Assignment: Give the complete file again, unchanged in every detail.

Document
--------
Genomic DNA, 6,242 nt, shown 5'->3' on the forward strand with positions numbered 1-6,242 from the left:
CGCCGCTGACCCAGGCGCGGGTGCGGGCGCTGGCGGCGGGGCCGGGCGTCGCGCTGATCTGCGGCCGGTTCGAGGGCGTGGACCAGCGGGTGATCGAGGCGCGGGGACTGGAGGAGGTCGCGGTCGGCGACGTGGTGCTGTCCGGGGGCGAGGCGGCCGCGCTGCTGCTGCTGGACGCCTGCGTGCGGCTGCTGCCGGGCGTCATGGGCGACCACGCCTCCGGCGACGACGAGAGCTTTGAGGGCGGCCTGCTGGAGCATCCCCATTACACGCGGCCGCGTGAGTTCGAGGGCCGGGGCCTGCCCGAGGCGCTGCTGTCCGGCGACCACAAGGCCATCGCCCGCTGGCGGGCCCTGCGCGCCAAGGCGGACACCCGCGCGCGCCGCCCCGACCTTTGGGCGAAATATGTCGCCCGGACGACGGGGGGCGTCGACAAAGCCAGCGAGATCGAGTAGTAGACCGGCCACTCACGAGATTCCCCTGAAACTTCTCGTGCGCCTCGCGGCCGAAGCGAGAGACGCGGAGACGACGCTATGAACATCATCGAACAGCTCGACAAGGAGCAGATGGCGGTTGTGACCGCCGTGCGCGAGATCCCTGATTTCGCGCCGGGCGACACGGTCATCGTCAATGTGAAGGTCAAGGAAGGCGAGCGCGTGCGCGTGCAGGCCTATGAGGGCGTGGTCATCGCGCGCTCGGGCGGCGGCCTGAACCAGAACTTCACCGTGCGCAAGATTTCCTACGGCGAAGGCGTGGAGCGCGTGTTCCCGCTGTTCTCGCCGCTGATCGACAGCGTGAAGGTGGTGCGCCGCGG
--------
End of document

Genomic DNA, 6,242 nt, shown 5'->3' on the forward strand with positions numbered 1-6,242 from the left:
CGCCGCTGACCCAGGCGCGGGTGCGGGCGCTGGCGGCGGGGCCGGGCGTCGCGCTGATCTGCGGCCGGTTCGAGGGCGTGGACCAGCGGGTGATCGAGGCGCGGGGACTGGAGGAGGTCGCGGTCGGCGACGTGGTGCTGTCCGGGGGCGAGGCGGCCGCGCTGCTGCTGCTGGACGCCTGCGTGCGGCTGCTGCCGGGCGTCATGGGCGACCACGCCTCCGGCGACGACGAGAGCTTTGAGGGCGGCCTGCTGGAGCATCCCCATTACACGCGGCCGCGTGAGTTCGAGGGCCGGGGCCTGCCCGAGGCGCTGCTGTCCGGCGACCACAAGGCCATCGCCCGCTGGCGGGCCCTGCGCGCCAAGGCGGACACCCGCGCGCGCCGCCCCGACCTTTGGGCGAAATATGTCGCCCGGACGACGGGGGGCGTCGACAAAGCCAGCGAGATCGAGTAGTAGACCGGCCACTCACGAGATTCCCCTGAAACTTCTCGTGCGCCTCGCGGCCGAAGCGAGAGACGCGGAGACGACGCTATGAACATCATCGAACAGCTCGACAAGGAGCAGATGGCGGTTGTGACCGCCGTGCGCGAGATCCCTGATTTCGCGCCGGGCGACACGGTCATCGTCAATGTGAAGGTCAAGGAAGGCGAGCGCGTGCGCGTGCAGGCCTATGAGGGCGTGGTCATCGCGCGCTCGGGCGGCGGCCTGAACCAGAACTTCACCGTGCGCAAGATTTCCTACGGCGAAGGCGTGGAGCGCGTGTTCCCGCTGTTCTCGCCGCTGATCGACAGCGTGAAGGTGGTGCGCCGCGG